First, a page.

By John Keegan
Much like the concurrent episode of "Warehouse 13", this installment of "Alphas" is more notable for all the details surrounding the main plot than the case itself. As interesting as a man burning away his life due to his "super-speed" ability might be, it's not a particularly novel concept. As befitting a show like "Alphas", it comes down to how these events affect the characters.
"Alphas" is already demonstrating a better grasp of how to tell personal stories of its metahumans than "Heroes". And unlike "Heroes", "Alphas" pulled the trigger on public disclosure of the metahumans when it actually counted: early in the run. That opens up the storytelling in a big way, because Rosen's team isn't the secretive asset that it used to be. They can act openly, just as their enemies do.
That introduces its own issues, and I'm glad the writers are exploring that side of things. Rosen's team is linked to the rest of federal law enforcement, and that's not a comfortable fit. Our favorite Alphas, after all, have serious ability-driven psychological issues. Gary's constant outbursts are pitch perfect, because they leave the viewer disturbed by the effect this forced interaction is having on his progress. The writers draw out a few well-placed chuckles, but it's never a laugh-fest.
But Nina is the one with the worst issues in this episode, and rightfully so. She is constantly criticized for using her ability to push people, especially when it's for personal gain, but the team is happy to call on that ability when it serves their purposes. Nina is not a person who enjoys being out of control, and telling her not to use her ability to protect herself in anxious situations goes against her nature. It's something Rosen is qualified to help her overcome, but as we see in this episode, she's just not willing yet. Whether or not she will return to the team soon, or switch sides, remains to be seen.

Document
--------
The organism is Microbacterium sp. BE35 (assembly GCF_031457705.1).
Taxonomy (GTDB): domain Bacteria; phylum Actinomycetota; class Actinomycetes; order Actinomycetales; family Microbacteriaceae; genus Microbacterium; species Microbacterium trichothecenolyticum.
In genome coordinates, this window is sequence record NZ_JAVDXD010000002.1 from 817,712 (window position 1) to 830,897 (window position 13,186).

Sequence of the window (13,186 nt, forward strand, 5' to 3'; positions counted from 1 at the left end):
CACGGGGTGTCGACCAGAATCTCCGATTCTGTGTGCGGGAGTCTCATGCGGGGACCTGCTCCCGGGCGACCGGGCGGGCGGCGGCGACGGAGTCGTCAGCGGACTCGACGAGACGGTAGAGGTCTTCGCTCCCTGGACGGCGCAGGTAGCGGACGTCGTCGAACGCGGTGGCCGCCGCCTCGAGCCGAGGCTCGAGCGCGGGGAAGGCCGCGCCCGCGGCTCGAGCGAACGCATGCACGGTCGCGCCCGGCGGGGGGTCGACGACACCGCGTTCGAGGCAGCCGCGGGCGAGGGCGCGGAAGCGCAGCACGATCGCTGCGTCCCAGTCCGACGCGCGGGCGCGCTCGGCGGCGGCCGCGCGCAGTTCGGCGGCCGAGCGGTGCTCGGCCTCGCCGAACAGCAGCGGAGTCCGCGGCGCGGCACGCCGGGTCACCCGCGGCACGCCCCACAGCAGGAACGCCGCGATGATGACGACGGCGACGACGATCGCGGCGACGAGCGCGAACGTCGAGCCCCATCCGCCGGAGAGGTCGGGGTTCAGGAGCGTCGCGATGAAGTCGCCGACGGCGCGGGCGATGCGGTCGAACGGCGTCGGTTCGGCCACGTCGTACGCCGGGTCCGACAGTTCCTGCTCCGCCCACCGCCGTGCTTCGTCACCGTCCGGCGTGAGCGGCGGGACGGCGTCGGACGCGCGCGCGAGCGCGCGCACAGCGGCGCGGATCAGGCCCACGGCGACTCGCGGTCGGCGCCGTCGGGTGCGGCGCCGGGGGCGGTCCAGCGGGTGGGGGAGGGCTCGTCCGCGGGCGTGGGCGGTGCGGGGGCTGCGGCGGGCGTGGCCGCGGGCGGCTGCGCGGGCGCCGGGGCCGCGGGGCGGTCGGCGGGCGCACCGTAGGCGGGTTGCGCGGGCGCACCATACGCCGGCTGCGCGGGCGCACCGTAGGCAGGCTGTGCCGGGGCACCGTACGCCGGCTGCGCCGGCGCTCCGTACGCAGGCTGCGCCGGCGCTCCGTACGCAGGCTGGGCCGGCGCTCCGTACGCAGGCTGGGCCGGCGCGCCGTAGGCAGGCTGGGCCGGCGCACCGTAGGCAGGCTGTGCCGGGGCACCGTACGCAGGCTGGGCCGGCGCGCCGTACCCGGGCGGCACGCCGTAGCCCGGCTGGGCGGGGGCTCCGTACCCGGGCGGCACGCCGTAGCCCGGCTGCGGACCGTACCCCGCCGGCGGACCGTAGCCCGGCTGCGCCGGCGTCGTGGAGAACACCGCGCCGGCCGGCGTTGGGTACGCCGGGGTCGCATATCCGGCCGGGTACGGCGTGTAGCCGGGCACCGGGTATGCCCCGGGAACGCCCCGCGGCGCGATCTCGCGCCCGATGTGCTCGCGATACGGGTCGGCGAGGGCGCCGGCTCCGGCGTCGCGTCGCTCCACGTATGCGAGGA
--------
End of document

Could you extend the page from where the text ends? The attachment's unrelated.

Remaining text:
It doesn't help that Cameron is being a bit hypocritical, though it's hard to know if it's entirely his fault. If Nina pushes him while they're together, Cam will always question whether or not his reactions and choices are his own. Dani's ability is far more insidious; the positive reinforcement of massively heightened sexual pleasure leaves Cam with the impression that he is acting of his own free will. But as Dani directly stated, her ability is like a drug to her lovers. (In a different context, one could see how these three could find an interesting and mutually satisfying arrangement, but this runs on Syfy, not Starz!)
Everything is more complicated by the knowledge that Dani is one of Parrish's main devotees. One thing I enjoy is a well-crafted villain. Parrish may have a laundry list of ulterior motives, but a part of him is trying to prevent unnecessary heartache for Dani. After all, while there is some short-term benefit to having Dani close to Cam, especially if Rosen and the rest of the team come to accept the relationship, it stands to hurt her deeply if she's emotionally invested. Like so many of the Alphas, Dani's background has left her psychologically vulnerable, and it's not going to be pretty when her associations are revealed.
Meanwhile, Bill is having issues with Rosen coming back and taking charge. While it does seem that Bill is challenging Rosen a bit too much, it makes sense. Rosen did make a unilateral decision to reveal the Alphas, and it had a direct effect on the team members. For all that Rosen is driven by his previous failings with Dani to do the right thing with his patients/team members now, he's still far from perfect. His decision to attempt reinforcement of trust at the end of the episode is tragically amusing, especially in light of how many different ways that trust is already being broken.
Meanwhile, Parrish is working on his plan to turn normals into Alphas, which is reminiscent of the plot of the first "X-Men" film. Parrish's plans may be a bit more expansive than that, however, since we have only scratched the surface of his motivations. Gathering his Brotherhood of Evil Alphas had to have a purpose, and I'm looking forward to where the story takes us next.John Keegan is Editor-in-Chief for Critical Myth, a partner site of SciFi Vision.